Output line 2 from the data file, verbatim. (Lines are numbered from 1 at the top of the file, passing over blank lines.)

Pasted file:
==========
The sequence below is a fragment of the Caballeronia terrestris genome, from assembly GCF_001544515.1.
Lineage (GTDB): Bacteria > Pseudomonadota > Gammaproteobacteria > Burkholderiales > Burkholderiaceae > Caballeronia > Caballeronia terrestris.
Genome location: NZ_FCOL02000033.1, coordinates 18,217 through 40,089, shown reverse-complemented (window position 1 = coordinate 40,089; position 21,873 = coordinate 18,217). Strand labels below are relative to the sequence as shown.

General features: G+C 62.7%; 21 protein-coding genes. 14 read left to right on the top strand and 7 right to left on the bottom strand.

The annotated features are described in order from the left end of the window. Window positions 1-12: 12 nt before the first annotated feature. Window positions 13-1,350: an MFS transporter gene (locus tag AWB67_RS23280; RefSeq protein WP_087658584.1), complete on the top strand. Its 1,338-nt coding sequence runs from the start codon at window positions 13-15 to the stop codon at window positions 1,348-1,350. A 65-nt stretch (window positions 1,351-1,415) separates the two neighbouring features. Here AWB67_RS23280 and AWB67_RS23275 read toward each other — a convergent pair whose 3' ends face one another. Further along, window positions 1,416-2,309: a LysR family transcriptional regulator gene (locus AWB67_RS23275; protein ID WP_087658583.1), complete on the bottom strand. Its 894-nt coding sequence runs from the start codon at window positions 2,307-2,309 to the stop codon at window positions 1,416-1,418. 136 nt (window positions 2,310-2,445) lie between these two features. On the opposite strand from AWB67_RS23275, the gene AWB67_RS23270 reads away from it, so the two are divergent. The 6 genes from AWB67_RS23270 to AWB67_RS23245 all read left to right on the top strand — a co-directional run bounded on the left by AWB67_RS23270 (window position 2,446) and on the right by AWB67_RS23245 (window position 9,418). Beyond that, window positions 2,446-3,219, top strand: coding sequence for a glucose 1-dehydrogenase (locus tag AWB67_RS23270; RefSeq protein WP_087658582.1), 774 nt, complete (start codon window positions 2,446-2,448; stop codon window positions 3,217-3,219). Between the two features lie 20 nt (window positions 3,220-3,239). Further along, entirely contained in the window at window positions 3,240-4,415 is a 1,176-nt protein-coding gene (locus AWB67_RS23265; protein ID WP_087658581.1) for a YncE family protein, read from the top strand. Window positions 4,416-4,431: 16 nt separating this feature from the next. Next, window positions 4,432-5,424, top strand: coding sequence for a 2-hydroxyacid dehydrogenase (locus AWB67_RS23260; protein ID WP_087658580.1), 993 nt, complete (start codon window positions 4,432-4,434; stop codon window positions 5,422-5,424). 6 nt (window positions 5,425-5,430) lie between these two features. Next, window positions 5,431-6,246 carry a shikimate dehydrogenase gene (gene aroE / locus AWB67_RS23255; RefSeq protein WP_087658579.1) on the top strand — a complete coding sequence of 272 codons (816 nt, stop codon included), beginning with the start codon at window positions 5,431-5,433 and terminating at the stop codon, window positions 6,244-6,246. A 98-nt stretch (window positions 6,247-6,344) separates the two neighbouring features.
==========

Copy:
Lineage (GTDB): Bacteria > Pseudomonadota > Gammaproteobacteria > Burkholderiales > Burkholderiaceae > Caballeronia > Caballeronia terrestris.